Poorly isolated neurons promote Alzheimer’s disease in old age

The researchers were able to show that defective myelin actively promotes disease-related changes in Alzheimer’s disease

Alzheimer’s disease is an irreversible form of dementia and is the most common neurodegenerative disease worldwide. The most important risk factor for this disease is age, although it is not yet clear why this is the case. The insulating layer around nerve cells in the brain, also known as myelin, is known to deteriorate with age. Researchers at the Max Planck Institute (MPI) for the interdisciplinary natural sciences in Göttingen have now been able to show that defective myelin actively promotes disease-related changes in Alzheimer’s disease. Slowing the rate of age-related myelin damage may open up new ways to prevent or delay the development of Alzheimer’s disease in the future.

What was I about to do? Where do I put the key? When was the appointment again? It begins with slight memory loss, then follows increasing problems, to orient oneself, to follow conversations, to express oneself, to make simple movements. In the last stage, those affected usually require care. Alzheimer’s disease is a malignant disease that mostly affects the elderly. The risk of developing Alzheimer’s disease doubles every five years starting at age 65

Signs of aging in the brain

“The underlying mechanisms of the relationship between aging and Alzheimer’s disease have not yet been clarified,” explains Klaus Armin Naf, Director of the MPI Institute for Interdisciplinary Natural Sciences. with his oath Neurogenetic It looks at the function of myelin, the insulating, fat-rich layer of nerve fibers of nerve cells running in the brain. Myelin ensures rapid communication between nerve cells and supports metabolism. “Incorrect myelin is critical to normal brain function. We have been able to show that age-related changes in myelin promote pathological changes in Alzheimer’s disease,” Naff continues.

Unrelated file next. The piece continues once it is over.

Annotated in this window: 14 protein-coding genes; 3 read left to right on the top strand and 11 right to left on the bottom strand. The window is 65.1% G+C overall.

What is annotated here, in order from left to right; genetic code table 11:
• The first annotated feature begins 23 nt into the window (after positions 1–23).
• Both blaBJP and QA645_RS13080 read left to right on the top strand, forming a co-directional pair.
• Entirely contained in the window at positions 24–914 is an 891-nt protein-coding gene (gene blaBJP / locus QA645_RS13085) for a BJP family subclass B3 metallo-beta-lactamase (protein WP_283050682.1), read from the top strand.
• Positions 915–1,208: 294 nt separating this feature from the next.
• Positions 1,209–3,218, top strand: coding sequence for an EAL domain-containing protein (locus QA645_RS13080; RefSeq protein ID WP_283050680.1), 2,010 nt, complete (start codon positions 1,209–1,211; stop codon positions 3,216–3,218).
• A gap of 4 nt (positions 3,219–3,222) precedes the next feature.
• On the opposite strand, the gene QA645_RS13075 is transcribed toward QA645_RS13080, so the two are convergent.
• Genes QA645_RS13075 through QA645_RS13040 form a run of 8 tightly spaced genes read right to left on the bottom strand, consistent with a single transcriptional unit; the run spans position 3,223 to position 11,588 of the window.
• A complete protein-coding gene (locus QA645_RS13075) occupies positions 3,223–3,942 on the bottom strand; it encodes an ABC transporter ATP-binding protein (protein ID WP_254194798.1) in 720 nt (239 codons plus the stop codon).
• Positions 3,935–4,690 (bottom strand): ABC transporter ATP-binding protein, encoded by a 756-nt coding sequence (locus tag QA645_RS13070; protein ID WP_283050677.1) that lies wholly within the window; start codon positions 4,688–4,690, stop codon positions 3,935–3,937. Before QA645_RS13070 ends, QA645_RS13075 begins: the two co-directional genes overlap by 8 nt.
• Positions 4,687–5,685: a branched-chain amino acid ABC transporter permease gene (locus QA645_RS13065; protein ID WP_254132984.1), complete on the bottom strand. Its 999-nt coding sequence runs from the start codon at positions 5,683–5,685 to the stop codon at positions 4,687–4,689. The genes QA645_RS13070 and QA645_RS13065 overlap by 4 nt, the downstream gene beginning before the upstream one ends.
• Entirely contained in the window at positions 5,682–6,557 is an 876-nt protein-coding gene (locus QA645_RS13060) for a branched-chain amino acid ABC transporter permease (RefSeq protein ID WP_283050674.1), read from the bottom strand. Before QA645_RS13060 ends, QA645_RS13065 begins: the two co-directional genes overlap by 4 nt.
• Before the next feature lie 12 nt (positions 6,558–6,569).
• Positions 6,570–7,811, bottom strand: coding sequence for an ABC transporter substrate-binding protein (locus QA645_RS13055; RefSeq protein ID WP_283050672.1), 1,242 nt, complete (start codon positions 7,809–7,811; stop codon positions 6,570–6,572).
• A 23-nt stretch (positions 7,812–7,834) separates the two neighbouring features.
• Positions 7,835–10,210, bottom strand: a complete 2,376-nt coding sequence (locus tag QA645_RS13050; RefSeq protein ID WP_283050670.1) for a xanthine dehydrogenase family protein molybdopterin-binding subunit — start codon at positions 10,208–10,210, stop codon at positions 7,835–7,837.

In a new study now published in the scientific journal Nature, researchers investigated the potential role of age-related deterioration of myelin in the development of Alzheimer’s disease. Her work focused on a typical feature of dementia: “A feature of Alzheimer’s disease is the deposition of certain proteins in the brain, the so-called amyloid-beta peptides or Aꞵ peptides for short,” explains Constance Dipp, one of the first authors of the study. Stady. “Aꞵ peptides clump together to form amyloid plaques. These plaques form in sufferers, many years or even decades before the first symptoms of Alzheimer’s appear.”

Using imaging and biochemical methods, the researchers examined and compared different mouse models of Alzheimer’s disease, in which amyloid plaques appear similar to those in Alzheimer’s patients. But for the first time, they examined Alzheimer’s mice, which also had myelin defects, such as those that also occur in the human brain with age.

Ting Sun, second author of the study, describes the results: “We saw that degradation of myelin accelerates deposition of amyloid plaques in the brains of mouse models with Alzheimer’s disease. Defective myelin puts stress on nerve fibers, causing them to swell and produce more Aꞵ peptides.”

Immune cells overwhelmed

At the same time, myelin defects attract the attention of the brain’s immune cells, microglia. These cells are highly alert and monitor the brain for any sign of weakness. It can absorb and destroy substances such as dead cells or cell components,” says Depp. Normally, microglia recognize amyloid plaques and clean them up, keeping the deposits in check. However, when microglia encounter both defective myelin and amyloid plaques, They primarily remove myelin remnants while allowing plaques to continue to accumulate.Researchers suspect that microglia are ‘dispersed’, or engulfed by myelin damage, and are therefore unable to respond properly to plaques.

The results of the study show for the first time that defective myelination in the aging brain increases the risk of deposition of Aꞵ peptides. Hopefully, this will also lead to new treatments. If age-related myelin damage can be slowed, it could also prevent or slow Alzheimer’s,” explains Naff.


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